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Adv Biol Regul. 2016 Sep;62:37-49. doi: 10.1016/j.jbior.2016.05.001. Epub 2016 May 13.

Gene regulation in the immediate-early response process.

Author information

1
Department of Cancer Research and Molecular Medicine, NTNU - Norwegian University of Science and Technology, NO-7491 Trondheim, Norway; St. Olavs Hospital, Trondheim University Hospital, NO-7006 Trondheim, Norway. Electronic address: shahram.bahrami@ntnu.no.
2
Department of Cancer Research and Molecular Medicine, NTNU - Norwegian University of Science and Technology, NO-7491 Trondheim, Norway. Electronic address: finn.drablos@ntnu.no.

Abstract

Immediate-early genes (IEGs) can be activated and transcribed within minutes after stimulation, without the need for de novo protein synthesis, and they are stimulated in response to both cell-extrinsic and cell-intrinsic signals. Extracellular signals are transduced from the cell surface, through receptors activating a chain of proteins in the cell, in particular extracellular-signal-regulated kinases (ERKs), mitogen-activated protein kinases (MAPKs) and members of the RhoA-actin pathway. These communicate through a signaling cascade by adding phosphate groups to neighboring proteins, and this will eventually activate and translocate TFs to the nucleus and thereby induce gene expression. The gene activation also involves proximal and distal enhancers that interact with promoters to simulate gene expression. The immediate-early genes have essential biological roles, in particular in stress response, like the immune system, and in differentiation. Therefore they also have important roles in various diseases, including cancer development. In this paper we summarize some recent advances on key aspects of the activation and regulation of immediate-early genes.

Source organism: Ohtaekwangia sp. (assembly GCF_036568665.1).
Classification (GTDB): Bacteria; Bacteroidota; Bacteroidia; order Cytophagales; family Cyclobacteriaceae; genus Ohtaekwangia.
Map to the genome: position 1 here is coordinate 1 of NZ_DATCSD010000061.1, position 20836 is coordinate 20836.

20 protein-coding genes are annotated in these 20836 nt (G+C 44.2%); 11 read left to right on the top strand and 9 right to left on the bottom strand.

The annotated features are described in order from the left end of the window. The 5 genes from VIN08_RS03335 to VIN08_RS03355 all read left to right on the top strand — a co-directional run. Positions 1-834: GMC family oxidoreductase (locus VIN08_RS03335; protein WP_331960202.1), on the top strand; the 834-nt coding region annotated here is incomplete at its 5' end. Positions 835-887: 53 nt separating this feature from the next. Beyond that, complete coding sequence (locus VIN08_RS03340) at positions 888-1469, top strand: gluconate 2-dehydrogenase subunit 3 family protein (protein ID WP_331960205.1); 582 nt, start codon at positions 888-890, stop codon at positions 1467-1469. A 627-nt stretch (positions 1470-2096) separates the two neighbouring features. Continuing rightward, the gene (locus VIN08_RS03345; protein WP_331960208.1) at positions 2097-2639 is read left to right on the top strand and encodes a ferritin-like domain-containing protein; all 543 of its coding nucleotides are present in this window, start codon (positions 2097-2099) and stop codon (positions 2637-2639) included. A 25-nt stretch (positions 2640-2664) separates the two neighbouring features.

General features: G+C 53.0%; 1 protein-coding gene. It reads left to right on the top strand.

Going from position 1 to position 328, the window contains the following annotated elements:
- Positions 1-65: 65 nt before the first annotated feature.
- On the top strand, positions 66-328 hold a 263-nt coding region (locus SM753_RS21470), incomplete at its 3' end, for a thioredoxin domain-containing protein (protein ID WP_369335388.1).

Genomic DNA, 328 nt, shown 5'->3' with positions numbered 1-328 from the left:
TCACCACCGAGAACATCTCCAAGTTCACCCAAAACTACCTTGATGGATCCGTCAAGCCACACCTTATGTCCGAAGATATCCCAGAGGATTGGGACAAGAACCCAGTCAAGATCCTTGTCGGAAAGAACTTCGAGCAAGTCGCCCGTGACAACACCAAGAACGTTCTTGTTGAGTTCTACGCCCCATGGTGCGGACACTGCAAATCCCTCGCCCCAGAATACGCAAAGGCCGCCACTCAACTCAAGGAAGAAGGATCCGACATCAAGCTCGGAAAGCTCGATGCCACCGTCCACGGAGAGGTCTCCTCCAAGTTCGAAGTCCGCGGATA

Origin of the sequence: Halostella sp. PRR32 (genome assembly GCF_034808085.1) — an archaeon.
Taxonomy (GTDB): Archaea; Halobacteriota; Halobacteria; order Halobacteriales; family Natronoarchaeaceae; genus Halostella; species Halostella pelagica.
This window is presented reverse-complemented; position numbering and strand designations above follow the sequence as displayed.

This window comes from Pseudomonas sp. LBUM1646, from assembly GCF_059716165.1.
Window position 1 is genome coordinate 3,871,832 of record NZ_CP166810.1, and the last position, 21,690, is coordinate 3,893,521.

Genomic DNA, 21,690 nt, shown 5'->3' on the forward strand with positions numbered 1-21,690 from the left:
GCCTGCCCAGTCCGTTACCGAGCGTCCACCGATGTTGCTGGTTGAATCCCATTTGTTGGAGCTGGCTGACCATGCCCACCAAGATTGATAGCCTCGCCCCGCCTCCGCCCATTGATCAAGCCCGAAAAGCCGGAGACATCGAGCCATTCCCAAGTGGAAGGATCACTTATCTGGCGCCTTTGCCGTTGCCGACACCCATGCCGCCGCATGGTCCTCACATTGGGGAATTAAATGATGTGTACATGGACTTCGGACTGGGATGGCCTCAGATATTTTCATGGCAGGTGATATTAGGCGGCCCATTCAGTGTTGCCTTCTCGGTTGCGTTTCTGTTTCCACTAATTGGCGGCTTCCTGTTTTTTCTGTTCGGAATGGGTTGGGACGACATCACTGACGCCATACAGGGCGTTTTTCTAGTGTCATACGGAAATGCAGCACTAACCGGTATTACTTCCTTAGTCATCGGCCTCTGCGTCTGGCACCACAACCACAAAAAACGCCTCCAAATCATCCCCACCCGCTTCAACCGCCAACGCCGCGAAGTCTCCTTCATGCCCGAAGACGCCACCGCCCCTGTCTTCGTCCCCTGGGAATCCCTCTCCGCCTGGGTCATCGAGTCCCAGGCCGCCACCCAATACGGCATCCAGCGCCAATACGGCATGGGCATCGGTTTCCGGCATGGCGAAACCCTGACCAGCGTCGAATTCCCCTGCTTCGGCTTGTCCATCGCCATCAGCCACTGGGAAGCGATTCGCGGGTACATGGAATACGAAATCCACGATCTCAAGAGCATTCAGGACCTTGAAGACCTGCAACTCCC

KEYWORDS:

Enhancers; Immediate-early response; Poised genes; Signaling cascades; Transcription factors

PMID:
27220739
DOI:
10.1016/j.jbior.2016.05.001
[Indexed for MEDLINE]
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